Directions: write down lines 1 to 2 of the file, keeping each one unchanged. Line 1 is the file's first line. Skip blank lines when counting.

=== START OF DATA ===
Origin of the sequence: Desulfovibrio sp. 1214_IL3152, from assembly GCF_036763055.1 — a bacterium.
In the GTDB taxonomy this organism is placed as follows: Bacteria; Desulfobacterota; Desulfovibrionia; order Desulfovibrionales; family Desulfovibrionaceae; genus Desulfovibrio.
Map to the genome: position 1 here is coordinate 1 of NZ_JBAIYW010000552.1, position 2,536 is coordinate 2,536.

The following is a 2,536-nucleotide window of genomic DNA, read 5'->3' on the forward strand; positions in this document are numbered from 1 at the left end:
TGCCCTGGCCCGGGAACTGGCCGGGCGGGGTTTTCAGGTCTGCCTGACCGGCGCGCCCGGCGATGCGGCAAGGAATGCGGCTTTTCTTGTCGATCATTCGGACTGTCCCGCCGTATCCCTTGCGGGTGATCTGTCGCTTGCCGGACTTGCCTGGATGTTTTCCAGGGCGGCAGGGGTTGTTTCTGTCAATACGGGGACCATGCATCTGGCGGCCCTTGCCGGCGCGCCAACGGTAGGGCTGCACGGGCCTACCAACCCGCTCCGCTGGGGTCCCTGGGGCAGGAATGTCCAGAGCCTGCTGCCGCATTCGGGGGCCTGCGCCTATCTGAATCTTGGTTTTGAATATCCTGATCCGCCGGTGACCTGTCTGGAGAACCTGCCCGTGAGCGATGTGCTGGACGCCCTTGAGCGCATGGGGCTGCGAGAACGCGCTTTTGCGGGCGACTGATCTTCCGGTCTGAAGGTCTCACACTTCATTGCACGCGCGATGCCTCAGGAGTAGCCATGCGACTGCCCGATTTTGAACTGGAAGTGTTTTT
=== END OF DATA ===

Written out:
Origin of the sequence: Desulfovibrio sp. 1214_IL3152, from assembly GCF_036763055.1 — a bacterium.
In the GTDB taxonomy this organism is placed as follows: Bacteria; Desulfobacterota; Desulfovibrionia; order Desulfovibrionales; family Desulfovibrionaceae; genus Desulfovibrio.